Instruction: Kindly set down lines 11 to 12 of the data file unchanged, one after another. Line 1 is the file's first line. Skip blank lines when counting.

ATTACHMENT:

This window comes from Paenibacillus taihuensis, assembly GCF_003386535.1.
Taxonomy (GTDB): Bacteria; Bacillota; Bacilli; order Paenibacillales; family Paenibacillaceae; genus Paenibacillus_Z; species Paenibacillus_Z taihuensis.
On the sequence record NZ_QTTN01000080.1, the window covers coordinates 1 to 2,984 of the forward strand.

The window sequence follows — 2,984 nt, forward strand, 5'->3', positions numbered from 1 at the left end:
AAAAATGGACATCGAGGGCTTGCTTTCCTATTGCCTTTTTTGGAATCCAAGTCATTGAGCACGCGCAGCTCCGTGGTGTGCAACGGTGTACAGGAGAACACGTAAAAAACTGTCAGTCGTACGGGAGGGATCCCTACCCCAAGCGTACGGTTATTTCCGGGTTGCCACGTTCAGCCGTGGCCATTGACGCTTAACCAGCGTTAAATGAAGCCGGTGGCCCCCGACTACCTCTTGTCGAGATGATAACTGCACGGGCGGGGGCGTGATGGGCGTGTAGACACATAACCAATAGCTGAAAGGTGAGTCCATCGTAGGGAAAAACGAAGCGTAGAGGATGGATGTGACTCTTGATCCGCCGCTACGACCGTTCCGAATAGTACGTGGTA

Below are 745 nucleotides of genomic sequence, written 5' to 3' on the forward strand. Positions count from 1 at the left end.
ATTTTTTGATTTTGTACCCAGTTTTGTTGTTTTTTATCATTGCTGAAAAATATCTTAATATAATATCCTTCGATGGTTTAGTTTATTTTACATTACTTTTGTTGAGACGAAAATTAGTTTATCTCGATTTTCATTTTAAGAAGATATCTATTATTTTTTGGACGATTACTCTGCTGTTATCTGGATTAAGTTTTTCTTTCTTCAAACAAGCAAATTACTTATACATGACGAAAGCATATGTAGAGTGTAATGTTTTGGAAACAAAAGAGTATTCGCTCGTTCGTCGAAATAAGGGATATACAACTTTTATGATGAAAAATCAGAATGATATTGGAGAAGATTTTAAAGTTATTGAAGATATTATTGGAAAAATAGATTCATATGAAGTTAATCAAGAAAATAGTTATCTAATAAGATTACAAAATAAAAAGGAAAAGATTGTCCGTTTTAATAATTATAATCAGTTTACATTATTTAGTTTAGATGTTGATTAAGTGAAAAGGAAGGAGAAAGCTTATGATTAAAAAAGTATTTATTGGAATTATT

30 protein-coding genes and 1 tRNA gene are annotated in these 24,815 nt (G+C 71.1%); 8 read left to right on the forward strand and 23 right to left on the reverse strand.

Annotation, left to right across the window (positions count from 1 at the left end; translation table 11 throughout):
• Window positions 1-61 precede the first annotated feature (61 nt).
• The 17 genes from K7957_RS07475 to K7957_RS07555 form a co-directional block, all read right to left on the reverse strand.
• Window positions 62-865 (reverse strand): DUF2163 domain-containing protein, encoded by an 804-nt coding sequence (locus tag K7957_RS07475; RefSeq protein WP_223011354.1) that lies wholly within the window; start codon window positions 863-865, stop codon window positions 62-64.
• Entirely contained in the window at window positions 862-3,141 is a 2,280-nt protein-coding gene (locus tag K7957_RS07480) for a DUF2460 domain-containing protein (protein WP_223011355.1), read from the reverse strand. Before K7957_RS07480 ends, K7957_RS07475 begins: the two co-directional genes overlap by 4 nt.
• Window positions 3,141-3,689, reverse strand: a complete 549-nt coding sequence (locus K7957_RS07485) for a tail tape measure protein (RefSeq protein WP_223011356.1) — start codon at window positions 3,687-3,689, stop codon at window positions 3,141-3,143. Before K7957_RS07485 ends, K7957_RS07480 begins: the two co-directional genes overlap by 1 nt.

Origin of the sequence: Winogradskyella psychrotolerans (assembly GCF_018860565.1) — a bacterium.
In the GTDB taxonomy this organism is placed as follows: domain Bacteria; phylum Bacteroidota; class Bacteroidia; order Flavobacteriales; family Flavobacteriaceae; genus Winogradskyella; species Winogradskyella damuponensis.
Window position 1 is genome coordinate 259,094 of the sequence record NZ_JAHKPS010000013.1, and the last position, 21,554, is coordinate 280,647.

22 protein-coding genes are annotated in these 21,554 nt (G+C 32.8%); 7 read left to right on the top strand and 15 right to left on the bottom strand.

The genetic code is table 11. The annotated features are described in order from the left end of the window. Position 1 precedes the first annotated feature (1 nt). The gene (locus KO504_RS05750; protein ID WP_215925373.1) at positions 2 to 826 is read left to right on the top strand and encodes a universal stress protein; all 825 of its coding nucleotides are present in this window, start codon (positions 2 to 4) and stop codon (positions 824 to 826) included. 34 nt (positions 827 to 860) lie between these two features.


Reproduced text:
• The 17 genes from K7957_RS07475 to K7957_RS07555 form a co-directional block, all read right to left on the reverse strand.
• Window positions 62-865 (reverse strand): DUF2163 domain-containing protein, encoded by an 804-nt coding sequence (locus tag K7957_RS07475; RefSeq protein WP_223011354.1) that lies wholly within the window; start codon window positions 863-865, stop codon window positions 62-64.